As mentioned on my home page, Bert Ward was a campaigner for countryside access and had a thirst for knowledge about all practical matters to do with these moors. He had a profound knowledge of by-ways, marker stones, local history and the people who lived and worked around this area over the generations. He wrote extensively in the Sheffield Clarion Ramblers annual booklet which was published most years in the first half of the 20th Century –
These booklets were all about 12 cm by 7.5 cm and were only around 1 cm thick. I assume they were this size so that they would easily slip into a pocket or rucksack. Copies of these booklets are available to inspect in Sheffield Local Studies Library and Derbyshire Local Studies Library at Matlock. For me they give a real insight into life around the moors at this time. They also shed light on the constant battle that walkers faced in trying to gain access to some of the most beautiful parts of Derbyshire.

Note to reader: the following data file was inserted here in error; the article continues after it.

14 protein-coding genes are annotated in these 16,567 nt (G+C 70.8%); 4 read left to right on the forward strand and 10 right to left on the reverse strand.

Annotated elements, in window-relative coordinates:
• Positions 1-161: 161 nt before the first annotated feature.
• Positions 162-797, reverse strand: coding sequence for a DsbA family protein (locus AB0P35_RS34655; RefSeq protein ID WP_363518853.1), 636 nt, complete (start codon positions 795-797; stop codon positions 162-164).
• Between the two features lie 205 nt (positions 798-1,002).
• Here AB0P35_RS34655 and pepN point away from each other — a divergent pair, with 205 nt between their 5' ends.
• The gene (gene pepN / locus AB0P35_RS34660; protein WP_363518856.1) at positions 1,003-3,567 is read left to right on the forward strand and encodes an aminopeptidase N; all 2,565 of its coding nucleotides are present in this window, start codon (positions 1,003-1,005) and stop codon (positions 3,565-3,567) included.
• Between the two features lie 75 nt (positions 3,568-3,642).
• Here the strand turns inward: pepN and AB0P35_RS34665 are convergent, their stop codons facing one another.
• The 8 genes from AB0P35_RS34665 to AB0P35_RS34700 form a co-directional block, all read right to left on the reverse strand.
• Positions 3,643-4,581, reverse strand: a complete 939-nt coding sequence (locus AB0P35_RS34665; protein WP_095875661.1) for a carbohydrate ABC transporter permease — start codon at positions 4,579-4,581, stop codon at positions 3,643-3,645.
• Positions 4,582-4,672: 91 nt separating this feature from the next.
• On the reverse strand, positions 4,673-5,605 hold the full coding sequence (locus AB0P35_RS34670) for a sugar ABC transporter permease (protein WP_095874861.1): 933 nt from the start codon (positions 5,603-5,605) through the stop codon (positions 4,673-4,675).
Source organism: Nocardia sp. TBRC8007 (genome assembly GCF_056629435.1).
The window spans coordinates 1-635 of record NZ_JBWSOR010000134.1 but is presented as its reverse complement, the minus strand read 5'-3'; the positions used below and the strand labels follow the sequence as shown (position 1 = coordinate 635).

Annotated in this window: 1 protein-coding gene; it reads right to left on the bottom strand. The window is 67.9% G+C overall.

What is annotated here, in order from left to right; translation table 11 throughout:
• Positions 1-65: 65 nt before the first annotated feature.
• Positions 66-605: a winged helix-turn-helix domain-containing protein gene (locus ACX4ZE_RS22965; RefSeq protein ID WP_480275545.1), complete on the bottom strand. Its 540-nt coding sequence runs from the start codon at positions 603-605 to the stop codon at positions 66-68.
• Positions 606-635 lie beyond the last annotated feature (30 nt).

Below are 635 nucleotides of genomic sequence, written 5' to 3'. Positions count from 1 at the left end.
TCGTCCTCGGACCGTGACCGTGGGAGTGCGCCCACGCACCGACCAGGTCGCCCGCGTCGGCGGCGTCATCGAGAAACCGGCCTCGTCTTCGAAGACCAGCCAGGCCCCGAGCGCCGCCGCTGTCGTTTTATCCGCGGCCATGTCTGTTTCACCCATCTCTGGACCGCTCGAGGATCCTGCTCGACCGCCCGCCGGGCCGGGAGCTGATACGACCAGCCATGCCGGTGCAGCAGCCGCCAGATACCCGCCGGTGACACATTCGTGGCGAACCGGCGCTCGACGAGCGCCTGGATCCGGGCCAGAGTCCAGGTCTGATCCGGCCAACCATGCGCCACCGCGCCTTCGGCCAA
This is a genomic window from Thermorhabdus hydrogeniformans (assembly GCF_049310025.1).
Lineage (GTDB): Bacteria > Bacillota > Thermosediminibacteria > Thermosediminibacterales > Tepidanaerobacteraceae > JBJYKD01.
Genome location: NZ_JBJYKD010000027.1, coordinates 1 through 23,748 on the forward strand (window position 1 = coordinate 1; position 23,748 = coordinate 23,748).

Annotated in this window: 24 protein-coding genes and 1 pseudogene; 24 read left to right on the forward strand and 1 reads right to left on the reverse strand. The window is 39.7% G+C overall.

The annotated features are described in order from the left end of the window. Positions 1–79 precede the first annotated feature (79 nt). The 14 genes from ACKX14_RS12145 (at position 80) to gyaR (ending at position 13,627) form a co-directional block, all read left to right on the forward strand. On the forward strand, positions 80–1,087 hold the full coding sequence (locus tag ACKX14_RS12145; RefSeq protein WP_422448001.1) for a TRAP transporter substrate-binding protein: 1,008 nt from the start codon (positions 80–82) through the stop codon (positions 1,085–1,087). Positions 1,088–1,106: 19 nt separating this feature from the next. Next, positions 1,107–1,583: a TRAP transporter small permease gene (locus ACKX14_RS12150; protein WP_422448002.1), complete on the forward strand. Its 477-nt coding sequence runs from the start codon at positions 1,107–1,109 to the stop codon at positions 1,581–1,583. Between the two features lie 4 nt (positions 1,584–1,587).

Bert talks little about wildlife and nature in general. He obviously appreciates the grandeur and beauty of the area but rarely writes articles about flora or fauna. Instead he talks about ownership of land, the history of buildings and the paths to be taken across the moors. He also repeats yarns usually overheard in a pub or over a cup of tea and adds a little poetry and home spun philosophy.
Here is a sample of his work:
I appreciate this particular article on several levels. Firstly it shows his analytical mind when confronted with a Guide Stone. At the same time he is trying to describe a route to be followed in an era when maps were few and far between. However, what I really like is that he occasionally uses words which need to be brought back into the English language. Just in the first 2 paragraphs we have a ‘town’ of rabbits and soon after, my favourite word of all ‘sinuosities’ – the meanderings of a stream!
Talking of maps Bert must have enjoyed these as he drew several. Here is an example-
Within this section I propose adding some of the pages Bert Ward wrote for the Sheffield Clarion Ramblers. I would love to include all his writings but this is a job far too big for this site.
Here is the link to the Wikipedia information about GHBW: http://en.wikipedia.org/wiki/Bert_Ward